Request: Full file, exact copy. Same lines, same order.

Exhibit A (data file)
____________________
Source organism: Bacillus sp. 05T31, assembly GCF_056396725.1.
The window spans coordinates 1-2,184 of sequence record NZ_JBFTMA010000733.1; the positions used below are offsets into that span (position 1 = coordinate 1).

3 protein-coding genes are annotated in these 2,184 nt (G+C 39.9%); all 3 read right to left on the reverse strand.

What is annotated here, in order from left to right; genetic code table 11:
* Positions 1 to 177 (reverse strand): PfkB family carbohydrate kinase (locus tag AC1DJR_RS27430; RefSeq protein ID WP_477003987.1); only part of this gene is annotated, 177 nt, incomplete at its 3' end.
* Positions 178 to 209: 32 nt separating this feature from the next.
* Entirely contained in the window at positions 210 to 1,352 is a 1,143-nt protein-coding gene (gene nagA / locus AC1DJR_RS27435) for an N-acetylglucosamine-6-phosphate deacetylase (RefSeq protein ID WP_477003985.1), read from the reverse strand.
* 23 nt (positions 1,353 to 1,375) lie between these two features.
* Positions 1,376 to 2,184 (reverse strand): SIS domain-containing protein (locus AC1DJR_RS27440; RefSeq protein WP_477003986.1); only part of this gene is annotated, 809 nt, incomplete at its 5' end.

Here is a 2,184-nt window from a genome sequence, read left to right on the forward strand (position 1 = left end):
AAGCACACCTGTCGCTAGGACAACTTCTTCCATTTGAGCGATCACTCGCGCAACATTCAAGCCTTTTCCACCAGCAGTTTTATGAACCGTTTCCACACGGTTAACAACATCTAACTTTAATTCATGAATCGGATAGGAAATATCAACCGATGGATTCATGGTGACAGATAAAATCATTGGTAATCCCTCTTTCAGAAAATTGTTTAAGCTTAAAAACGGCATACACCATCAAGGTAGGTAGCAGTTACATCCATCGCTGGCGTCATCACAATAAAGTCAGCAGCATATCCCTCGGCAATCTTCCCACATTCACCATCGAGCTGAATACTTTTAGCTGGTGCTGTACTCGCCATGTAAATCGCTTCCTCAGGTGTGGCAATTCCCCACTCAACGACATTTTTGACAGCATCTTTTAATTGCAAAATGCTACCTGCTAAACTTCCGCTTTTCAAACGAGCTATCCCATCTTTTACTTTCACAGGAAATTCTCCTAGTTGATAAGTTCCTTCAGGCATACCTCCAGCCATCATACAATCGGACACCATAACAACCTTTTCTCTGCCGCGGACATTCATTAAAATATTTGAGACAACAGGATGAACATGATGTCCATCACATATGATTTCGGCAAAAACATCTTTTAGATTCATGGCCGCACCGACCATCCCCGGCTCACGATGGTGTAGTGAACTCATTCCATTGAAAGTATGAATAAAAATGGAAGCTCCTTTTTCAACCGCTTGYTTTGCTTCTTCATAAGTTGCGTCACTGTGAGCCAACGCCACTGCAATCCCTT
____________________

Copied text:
Source organism: Bacillus sp. 05T31, assembly GCF_056396725.1.
The window spans coordinates 1-2,184 of sequence record NZ_JBFTMA010000733.1; the positions used below are offsets into that span (position 1 = coordinate 1).

3 protein-coding genes are annotated in these 2,184 nt (G+C 39.9%); all 3 read right to left on the reverse strand.

What is annotated here, in order from left to right; genetic code table 11:
* Positions 1 to 177 (reverse strand): PfkB family carbohydrate kinase (locus tag AC1DJR_RS27430; RefSeq protein ID WP_477003987.1); only part of this gene is annotated, 177 nt, incomplete at its 3' end.
* Positions 178 to 209: 32 nt separating this feature from the next.
* Entirely contained in the window at positions 210 to 1,352 is a 1,143-nt protein-coding gene (gene nagA / locus AC1DJR_RS27435) for an N-acetylglucosamine-6-phosphate deacetylase (RefSeq protein ID WP_477003985.1), read from the reverse strand.
* 23 nt (positions 1,353 to 1,375) lie between these two features.
* Positions 1,376 to 2,184 (reverse strand): SIS domain-containing protein (locus AC1DJR_RS27440; RefSeq protein WP_477003986.1); only part of this gene is annotated, 809 nt, incomplete at its 5' end.

Here is a 2,184-nt window from a genome sequence, read left to right on the forward strand (position 1 = left end):
AAGCACACCTGTCGCTAGGACAACTTCTTCCATTTGAGCGATCACTCGCGCAACATTCAAGCCTTTTCCACCAGCAGTTTTATGAACCGTTTCCACACGGTTAACAACATCTAACTTTAATTCATGAATCGGATAGGAAATATCAACCGATGGATTCATGGTGACAGATAAAATCATTGGTAATCCCTCTTTCAGAAAATTGTTTAAGCTTAAAAACGGCATACACCATCAAGGTAGGTAGCAGTTACATCCATCGCTGGCGTCATCACAATAAAGTCAGCAGCATATCCCTCGGCAATCTTCCCACATTCACCATCGAGCTGAATACTTTTAGCTGGTGCTGTACTCGCCATGTAAATCGCTTCCTCAGGTGTGGCAATTCCCCACTCAACGACATTTTTGACAGCATCTTTTAATTGCAAAATGCTACCTGCTAAACTTCCGCTTTTCAAACGAGCTATCCCATCTTTTACTTTCACAGGAAATTCTCCTAGTTGATAAGTTCCTTCAGGCATACCTCCAGCCATCATACAATCGGACACCATAACAACCTTTTCTCTGCCGCGGACATTCATTAAAATATTTGAGACAACAGGATGAACATGATGTCCATCACATATGATTTCGGCAAAAACATCTTTTAGATTCATGGCCGCACCGACCATCCCCGGCTCACGATGGTGTAGTGAACTCATTCCATTGAAAGTATGAATAAAAATGGAAGCTCCTTTTTCAACCGCTTGYTTTGCTTCTTCATAAGTTGCGTCACTGTGAGCCAACGCCACTGCAATCCCTT